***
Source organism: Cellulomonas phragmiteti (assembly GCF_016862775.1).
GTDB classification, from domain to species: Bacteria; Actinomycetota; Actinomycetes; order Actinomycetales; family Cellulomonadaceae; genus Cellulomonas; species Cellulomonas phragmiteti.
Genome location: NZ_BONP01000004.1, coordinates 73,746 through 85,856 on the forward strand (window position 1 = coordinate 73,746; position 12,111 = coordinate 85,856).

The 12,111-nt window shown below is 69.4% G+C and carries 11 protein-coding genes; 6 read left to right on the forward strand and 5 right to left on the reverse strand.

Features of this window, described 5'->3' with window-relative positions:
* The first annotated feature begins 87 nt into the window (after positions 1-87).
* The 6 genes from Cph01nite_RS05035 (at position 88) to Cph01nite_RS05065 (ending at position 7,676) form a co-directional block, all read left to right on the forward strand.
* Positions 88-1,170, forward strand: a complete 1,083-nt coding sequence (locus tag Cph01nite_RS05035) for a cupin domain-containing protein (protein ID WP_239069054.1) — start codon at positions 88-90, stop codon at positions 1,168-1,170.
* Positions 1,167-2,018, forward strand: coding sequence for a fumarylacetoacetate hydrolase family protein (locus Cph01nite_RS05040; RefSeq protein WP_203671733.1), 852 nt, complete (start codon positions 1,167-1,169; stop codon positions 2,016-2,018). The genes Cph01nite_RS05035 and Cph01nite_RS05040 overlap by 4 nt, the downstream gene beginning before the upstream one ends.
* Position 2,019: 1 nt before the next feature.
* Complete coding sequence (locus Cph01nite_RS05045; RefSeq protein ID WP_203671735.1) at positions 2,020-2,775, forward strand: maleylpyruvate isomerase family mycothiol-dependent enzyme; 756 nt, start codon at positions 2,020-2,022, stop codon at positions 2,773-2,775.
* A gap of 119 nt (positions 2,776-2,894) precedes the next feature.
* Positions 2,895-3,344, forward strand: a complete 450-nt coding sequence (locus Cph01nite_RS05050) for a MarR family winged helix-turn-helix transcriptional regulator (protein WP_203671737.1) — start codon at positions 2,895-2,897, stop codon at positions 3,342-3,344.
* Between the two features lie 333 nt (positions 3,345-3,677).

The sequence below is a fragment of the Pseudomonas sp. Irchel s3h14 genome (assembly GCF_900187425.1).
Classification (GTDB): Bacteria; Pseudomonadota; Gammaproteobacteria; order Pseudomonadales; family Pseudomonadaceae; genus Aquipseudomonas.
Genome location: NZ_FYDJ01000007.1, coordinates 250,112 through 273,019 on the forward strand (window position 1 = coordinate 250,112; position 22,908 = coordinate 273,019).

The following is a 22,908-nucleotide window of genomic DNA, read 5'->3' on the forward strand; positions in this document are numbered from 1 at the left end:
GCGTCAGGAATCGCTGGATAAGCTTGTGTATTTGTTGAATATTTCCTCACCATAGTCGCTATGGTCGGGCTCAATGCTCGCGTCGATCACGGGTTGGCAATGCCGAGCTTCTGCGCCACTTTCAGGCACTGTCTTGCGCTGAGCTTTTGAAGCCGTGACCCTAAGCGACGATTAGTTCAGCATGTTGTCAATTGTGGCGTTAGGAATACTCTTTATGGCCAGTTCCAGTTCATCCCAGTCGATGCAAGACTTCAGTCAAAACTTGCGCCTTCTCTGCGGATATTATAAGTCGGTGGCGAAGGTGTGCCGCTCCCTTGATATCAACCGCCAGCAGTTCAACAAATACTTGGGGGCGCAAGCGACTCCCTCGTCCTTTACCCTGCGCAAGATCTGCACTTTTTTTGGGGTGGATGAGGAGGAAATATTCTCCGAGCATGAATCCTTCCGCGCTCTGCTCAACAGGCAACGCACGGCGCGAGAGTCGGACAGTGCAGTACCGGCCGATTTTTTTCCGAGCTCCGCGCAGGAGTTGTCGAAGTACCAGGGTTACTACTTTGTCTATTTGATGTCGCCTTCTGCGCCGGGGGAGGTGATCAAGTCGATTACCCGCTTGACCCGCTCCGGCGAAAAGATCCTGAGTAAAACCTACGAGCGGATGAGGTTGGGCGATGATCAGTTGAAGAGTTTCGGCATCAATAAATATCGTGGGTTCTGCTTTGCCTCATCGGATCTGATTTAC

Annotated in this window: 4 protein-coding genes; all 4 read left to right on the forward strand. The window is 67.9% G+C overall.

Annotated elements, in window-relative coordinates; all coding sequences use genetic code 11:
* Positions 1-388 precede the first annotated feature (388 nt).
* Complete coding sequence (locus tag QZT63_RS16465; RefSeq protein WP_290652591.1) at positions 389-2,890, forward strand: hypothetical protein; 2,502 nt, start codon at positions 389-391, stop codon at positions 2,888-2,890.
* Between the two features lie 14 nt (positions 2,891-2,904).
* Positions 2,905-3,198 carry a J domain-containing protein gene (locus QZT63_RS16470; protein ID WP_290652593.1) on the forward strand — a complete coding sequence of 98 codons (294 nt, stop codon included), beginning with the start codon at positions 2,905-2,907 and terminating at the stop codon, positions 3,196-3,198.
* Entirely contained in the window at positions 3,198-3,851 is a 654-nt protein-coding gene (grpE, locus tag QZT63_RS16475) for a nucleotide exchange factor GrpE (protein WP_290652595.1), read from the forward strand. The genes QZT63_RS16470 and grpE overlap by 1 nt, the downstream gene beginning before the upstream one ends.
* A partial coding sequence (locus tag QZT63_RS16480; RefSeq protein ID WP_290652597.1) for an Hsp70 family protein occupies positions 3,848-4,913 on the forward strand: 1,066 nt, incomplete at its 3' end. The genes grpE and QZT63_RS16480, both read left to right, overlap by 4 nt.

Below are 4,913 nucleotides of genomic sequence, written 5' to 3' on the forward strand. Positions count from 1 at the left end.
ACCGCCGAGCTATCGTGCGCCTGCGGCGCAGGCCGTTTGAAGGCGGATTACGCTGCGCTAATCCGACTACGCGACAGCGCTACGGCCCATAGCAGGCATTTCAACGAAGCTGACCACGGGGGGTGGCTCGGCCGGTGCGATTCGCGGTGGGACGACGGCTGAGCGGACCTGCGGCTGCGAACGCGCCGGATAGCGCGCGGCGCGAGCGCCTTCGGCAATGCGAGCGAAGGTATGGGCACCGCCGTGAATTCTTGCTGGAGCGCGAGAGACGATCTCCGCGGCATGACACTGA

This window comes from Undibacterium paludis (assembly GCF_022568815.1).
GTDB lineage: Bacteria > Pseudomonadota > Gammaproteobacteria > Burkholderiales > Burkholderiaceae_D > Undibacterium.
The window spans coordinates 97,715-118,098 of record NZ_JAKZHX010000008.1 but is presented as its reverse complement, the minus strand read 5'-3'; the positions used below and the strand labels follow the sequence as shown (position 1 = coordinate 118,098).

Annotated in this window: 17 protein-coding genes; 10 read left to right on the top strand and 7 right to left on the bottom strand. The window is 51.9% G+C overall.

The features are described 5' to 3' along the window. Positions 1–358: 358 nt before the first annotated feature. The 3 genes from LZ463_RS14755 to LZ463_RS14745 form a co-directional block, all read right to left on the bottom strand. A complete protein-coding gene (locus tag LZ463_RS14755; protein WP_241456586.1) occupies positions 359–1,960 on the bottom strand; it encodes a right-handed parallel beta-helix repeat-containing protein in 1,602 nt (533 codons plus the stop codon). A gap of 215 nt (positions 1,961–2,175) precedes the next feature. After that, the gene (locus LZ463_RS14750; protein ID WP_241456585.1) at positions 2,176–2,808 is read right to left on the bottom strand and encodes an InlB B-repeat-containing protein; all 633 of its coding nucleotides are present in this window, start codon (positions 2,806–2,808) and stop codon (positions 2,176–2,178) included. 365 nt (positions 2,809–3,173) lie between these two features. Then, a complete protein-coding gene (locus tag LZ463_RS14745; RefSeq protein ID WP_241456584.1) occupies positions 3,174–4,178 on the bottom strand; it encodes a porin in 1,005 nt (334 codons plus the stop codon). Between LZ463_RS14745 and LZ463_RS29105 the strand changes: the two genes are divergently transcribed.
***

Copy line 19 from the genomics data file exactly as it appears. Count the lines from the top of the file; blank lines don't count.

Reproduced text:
GCGTCAGGAATCGCTGGATAAGCTTGTGTATTTGTTGAATATTTCCTCACCATAGTCGCTATGGTCGGGCTCAATGCTCGCGTCGATCACGGGTTGGCAATGCCGAGCTTCTGCGCCACTTTCAGGCACTGTCTTGCGCTGAGCTTTTGAAGCCGTGACCCTAAGCGACGATTAGTTCAGCATGTTGTCAATTGTGGCGTTAGGAATACTCTTTATGGCCAGTTCCAGTTCATCCCAGTCGATGCAAGACTTCAGTCAAAACTTGCGCCTTCTCTGCGGATATTATAAGTCGGTGGCGAAGGTGTGCCGCTCCCTTGATATCAACCGCCAGCAGTTCAACAAATACTTGGGGGCGCAAGCGACTCCCTCGTCCTTTACCCTGCGCAAGATCTGCACTTTTTTTGGGGTGGATGAGGAGGAAATATTCTCCGAGCATGAATCCTTCCGCGCTCTGCTCAACAGGCAACGCACGGCGCGAGAGTCGGACAGTGCAGTACCGGCCGATTTTTTTCCGAGCTCCGCGCAGGAGTTGTCGAAGTACCAGGGTTACTACTTTGTCTATTTGATGTCGCCTTCTGCGCCGGGGGAGGTGATCAAGTCGATTACCCGCTTGACCCGCTCCGGCGAAAAGATCCTGAGTAAAACCTACGAGCGGATGAGGTTGGGCGATGATCAGTTGAAGAGTTTCGGCATCAATAAATATCGTGGGTTCTGCTTTGCCTCATCGGATCTGATTTAC